Blyth's Stevenson readies 'How Far I've Fallen' for Festival Art Gallery season
BY SCOTT STEPHENSON
This week, The Citizen sat down at BRØD bread & pastry in Blyth with local artist Kelly Stevenson as part of an ongoing exploration of upcoming exhibitions for the 2023 Blyth Festival Art Gallery season. Stevenson’s latest solo exhibition - How Far I’ve Fallen - is set to run from Aug. 18 until Sept. 9. The collection, an experimental mixed media showcase, is sure to be an engrossing experience.
We met at beloved local bakery/cafe/artist haunt BRØD bread & pastry. The shop was characteristically packed with bread-heads and cookie enthusiasts looking for answers. Over coffee, the artist spoke with enthusiasm about a trove of topics, including family, memory, isolation, mental health and cats. The charming coffee shop also doubles as an art gallery in its own right - the walls adorned with work by artists from across the province, and as luck would have it, the only table available that Friday afternoon was right beneath a collection of eye-catching graphic totes designed by none other than Kelly Stevenson. Featured on the bags is The Everyman - a sort of enigmatic Waldo/Minion hybrid that pops up frequently in Stevenson’s work. Also featured on the bags are floral and industrial motifs.
As with the gallery’s other upcoming shows, Stevenson’s exhibit was originally slated to open in 2020, and was pushed back repeatedly due to the COVID-19 pandemic. The long delay between inception and realization has been a common impact point for all the artists showing this year, and multi-disciplinarian Stevenson is no different. “I honestly didn’t plan to be here this long to start with, it was supposed to be a short-term solution that turned into a long-term solution.”
In the long, long ago of 2020, her solo exhibition existed under the moniker “razing landscapes”. Stevenson, who moved to Blyth from Dublin, Ontario at the age of eight, has long been fascinated by local landscapes and structures, and “razing landscapes” started as an exploration of the artist’s struggles with mental health through those environments. While those elements are still at the core of her updated exhibition, transformative times have led to many transformations to her collection, and to reflect that, she has renamed the show “How Far I’ve Fallen”. “I started the series in 2014,” she explained. “It was all mostly abandoned or falling down buildings in the area. It started as kind of a way to capture an era that’s gone by, but as time moves on, they’ve become a little bit more like self portraits to me… I felt a kinship with the images I was making.”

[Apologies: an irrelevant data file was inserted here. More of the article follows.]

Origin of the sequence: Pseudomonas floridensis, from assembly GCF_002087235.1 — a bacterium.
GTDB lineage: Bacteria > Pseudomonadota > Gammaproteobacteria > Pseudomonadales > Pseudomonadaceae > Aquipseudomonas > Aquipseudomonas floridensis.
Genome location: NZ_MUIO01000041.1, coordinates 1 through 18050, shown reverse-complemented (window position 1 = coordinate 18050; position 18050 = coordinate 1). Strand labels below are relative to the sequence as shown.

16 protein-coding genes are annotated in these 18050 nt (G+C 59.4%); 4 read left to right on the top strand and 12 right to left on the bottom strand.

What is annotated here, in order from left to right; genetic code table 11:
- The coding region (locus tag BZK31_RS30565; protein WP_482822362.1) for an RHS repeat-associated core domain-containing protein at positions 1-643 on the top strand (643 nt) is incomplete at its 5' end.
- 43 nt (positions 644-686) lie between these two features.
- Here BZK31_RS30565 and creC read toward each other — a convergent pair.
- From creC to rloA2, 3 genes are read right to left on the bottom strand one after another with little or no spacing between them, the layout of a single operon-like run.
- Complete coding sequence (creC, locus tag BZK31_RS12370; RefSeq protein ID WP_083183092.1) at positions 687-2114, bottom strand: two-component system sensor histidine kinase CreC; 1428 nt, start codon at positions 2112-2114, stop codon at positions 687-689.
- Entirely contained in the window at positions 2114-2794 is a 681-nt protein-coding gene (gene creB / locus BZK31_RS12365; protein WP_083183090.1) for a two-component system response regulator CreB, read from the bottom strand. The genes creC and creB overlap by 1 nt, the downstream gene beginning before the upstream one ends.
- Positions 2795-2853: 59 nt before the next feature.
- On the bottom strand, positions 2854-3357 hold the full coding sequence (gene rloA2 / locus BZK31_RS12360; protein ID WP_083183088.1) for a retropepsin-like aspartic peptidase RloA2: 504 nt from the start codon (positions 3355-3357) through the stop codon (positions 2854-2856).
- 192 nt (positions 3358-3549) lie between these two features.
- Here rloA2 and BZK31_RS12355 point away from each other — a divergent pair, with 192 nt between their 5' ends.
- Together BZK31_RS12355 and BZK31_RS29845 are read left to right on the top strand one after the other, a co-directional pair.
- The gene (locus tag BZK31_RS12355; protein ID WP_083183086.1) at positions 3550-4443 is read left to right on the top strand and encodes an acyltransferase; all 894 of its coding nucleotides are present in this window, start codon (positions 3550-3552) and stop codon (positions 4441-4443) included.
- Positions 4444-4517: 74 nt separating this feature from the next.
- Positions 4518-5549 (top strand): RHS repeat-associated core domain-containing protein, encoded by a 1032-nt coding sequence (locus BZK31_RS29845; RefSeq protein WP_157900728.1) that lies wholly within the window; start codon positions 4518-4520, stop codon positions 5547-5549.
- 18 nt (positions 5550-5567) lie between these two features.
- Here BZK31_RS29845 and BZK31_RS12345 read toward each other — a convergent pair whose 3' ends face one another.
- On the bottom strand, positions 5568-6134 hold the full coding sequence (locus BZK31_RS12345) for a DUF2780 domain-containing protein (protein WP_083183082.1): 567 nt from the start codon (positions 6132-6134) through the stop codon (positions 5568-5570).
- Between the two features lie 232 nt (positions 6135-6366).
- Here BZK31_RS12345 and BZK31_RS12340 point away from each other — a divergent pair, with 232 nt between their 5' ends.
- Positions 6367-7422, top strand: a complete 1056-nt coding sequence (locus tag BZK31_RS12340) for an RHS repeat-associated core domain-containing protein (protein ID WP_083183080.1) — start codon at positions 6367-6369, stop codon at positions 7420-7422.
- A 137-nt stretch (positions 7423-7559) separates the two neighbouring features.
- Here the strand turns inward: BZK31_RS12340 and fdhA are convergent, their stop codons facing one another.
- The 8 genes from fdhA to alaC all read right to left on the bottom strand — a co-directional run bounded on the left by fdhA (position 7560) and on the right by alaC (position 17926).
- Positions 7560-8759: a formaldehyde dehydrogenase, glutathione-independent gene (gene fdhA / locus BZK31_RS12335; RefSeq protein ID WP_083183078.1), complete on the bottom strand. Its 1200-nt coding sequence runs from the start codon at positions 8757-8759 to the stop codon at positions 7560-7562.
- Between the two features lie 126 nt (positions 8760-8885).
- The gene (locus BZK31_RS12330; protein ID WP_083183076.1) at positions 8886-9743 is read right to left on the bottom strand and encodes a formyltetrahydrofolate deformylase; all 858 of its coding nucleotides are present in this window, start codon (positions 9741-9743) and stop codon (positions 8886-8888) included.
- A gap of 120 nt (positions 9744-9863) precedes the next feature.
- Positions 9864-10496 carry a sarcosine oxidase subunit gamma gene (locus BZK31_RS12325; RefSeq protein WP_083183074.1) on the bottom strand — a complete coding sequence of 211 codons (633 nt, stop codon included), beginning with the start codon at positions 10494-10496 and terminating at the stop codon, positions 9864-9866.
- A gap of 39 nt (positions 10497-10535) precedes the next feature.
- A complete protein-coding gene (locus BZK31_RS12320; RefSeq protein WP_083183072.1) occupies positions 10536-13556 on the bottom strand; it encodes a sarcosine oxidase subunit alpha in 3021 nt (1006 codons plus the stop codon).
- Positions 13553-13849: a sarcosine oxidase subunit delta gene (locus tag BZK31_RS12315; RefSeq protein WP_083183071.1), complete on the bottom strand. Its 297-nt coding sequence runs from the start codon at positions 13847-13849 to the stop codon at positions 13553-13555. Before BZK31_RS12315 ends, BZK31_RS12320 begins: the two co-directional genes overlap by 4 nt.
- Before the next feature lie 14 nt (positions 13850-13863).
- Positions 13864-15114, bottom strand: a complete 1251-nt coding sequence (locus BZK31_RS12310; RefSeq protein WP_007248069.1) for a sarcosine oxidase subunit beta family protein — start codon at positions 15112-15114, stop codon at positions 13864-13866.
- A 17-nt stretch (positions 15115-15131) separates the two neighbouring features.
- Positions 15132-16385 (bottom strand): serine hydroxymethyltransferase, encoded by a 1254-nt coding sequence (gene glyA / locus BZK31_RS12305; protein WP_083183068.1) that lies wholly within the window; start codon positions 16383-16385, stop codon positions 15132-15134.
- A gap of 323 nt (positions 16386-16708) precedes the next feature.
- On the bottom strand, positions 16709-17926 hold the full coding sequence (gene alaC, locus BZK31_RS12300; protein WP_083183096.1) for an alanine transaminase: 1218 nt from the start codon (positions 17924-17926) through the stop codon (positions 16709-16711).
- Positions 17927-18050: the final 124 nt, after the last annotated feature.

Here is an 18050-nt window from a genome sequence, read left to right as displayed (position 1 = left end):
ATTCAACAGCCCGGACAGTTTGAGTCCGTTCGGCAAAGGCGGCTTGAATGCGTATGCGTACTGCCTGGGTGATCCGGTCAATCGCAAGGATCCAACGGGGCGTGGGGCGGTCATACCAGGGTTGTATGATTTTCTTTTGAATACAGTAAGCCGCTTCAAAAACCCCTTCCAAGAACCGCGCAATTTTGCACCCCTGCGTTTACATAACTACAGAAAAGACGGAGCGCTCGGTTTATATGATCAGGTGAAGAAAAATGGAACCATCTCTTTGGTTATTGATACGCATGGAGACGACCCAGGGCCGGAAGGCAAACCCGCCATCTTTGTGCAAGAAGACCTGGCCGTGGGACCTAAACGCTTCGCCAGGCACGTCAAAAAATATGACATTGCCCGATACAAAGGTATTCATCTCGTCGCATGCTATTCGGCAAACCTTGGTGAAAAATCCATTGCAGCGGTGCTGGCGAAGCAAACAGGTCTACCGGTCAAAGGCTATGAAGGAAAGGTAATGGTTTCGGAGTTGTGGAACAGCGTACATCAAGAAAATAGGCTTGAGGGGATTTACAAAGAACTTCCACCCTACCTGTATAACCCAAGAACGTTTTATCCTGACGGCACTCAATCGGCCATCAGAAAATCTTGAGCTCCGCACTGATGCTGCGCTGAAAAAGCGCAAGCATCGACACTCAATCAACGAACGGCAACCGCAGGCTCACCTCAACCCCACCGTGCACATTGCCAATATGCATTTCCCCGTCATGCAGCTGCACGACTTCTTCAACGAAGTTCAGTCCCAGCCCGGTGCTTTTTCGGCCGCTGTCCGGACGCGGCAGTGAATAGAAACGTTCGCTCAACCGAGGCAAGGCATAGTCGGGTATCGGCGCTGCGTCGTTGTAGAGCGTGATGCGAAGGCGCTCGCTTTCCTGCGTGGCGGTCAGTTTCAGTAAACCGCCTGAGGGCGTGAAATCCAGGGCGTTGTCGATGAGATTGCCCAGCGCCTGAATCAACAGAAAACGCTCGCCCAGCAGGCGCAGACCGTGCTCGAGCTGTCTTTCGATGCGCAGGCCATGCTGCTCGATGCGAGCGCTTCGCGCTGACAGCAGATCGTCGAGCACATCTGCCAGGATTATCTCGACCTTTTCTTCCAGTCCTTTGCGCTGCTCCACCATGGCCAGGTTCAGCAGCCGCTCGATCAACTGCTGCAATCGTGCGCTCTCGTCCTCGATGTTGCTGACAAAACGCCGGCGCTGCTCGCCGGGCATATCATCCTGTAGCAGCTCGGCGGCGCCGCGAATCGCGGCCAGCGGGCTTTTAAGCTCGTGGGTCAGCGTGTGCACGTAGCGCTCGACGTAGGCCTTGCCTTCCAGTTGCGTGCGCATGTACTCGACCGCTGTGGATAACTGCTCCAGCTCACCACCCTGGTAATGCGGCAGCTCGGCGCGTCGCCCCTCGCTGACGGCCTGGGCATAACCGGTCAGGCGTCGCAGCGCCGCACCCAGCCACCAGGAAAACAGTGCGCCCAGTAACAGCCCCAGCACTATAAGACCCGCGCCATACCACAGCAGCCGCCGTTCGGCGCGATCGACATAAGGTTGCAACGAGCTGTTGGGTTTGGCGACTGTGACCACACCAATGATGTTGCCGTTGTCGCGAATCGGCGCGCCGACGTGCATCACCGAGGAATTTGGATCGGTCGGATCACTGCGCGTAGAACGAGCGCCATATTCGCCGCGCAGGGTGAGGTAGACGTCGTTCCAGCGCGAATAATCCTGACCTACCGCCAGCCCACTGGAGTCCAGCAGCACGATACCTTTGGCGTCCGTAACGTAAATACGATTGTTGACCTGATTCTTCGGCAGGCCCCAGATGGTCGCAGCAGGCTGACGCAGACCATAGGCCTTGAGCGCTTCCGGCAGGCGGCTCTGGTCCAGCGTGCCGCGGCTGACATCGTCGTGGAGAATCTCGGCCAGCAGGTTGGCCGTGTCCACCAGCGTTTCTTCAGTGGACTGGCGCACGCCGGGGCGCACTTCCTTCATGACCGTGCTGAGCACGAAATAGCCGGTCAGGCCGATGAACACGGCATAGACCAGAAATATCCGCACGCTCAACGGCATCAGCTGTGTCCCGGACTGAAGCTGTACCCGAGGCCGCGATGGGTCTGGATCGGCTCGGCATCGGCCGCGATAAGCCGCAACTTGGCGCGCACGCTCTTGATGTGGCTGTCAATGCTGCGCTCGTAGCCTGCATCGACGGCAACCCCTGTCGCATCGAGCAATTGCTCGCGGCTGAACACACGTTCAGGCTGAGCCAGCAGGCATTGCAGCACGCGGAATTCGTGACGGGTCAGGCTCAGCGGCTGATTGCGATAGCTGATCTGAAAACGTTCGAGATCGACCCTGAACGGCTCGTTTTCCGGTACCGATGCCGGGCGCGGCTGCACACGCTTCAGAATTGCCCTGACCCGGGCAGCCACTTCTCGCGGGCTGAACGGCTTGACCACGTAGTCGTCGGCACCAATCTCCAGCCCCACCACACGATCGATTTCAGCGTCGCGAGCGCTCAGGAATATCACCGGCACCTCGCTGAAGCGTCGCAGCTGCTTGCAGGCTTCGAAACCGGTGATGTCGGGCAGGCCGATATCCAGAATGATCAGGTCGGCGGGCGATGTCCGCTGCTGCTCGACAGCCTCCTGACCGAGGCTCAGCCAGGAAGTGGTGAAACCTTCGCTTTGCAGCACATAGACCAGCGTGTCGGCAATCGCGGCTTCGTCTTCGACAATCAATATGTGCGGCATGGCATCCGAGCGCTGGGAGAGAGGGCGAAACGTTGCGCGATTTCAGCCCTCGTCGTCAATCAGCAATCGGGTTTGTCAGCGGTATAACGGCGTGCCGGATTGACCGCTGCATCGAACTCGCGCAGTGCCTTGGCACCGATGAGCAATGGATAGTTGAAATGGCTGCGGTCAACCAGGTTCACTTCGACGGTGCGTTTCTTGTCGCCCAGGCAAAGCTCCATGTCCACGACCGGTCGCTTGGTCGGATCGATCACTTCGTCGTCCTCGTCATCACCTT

Another notable change to her panoply of pieces is the incorporation of embroidery and other fibre arts. “To me, if you are making something, you’re an artist. You don’t have to have a background, you don’t have to have an education.” By experimenting with materials traditionally considered more “craft” than “art”, Stevenson hopes to challenge the nature of those definitions. “I think part of my problem with so much of the art world is the hierarchies, and the fact that certain things are taken more seriously than others.” Pre-pandemic, she was working mainly in the more traditional mediums of pen and ink. Only during the enforced solitude of lockdown did she really begin to experiment with techniques often relegated to the category of “women’s crafts”.
Accessibility is also high in the mind of the young artist. “I think creativity and art should be open for anybody. It shouldn’t be such a closed group of people that have access, or the ability to do it.” This focus on making art accessible to all is also evident on the commercial side of her work. An active participant in local arts and crafts fairs, Stevenson offers her art at a variety of price points, since not everybody interested in buying art can afford an original. Beyond person-to-person sales, Stevenson’s online shop (kellyedstevensonshop.ca) carries both original art and items like prints, pins, t-shirts and the aforementioned tote bags.
Stevenson, an alumna of Toronto’s Ontario College of Art & Design University, has had beneficial experience in both urban and rural art scenes. One pitfall of being a rural artist, according to Stevenson, is isolation. “Sometimes, being out here, it can be kind of isolating, which has been a bit difficult at times, especially when you’re an artist who works alone in a studio.”
This sense of isolation was one of the driving forces behind the recently introduced Critique Night at, you guessed it, BRØD bread & pastry. Critique Night is a chance for local artists to get out of their studios and have actual conversations with real human beings in a comfortable environment, and artists who submit their work are critiqued by their peers. The first two nights (held on the third Wednesday of every month) have been a great success, and Stevenson is looking forward to the next one.
The topic of mental health is a common theme throughout most of Stevenson’s work, and she hopes it can start a dialogue and open doors to the ability to have difficult conversations. When asked if it can be difficult to be so open about personal issues in such a small community, she responded with a positive message. “I want to be open about what the work means to me, not just say, “Hey, here’s some pretty pictures.”
Stevenson’s pictures are indeed pretty, but they can also be stark, lonely and full of whimsy. There is crumbling brick, but also polka dots. When we gaze at these shambolic constructs - the dilapidated barn, the crumbling church - some of us see the cracks in our own lives. For others, the images evoke the bustling hubs that once housed our communities, our congregations and our cows.
Kelly Stevenson’s “How Far I’ve Fallen” runs from Aug. 18 until Sept. 9 at the home of the Blyth Festival Art Gallery, the Bainton Gallery at Memorial Hall.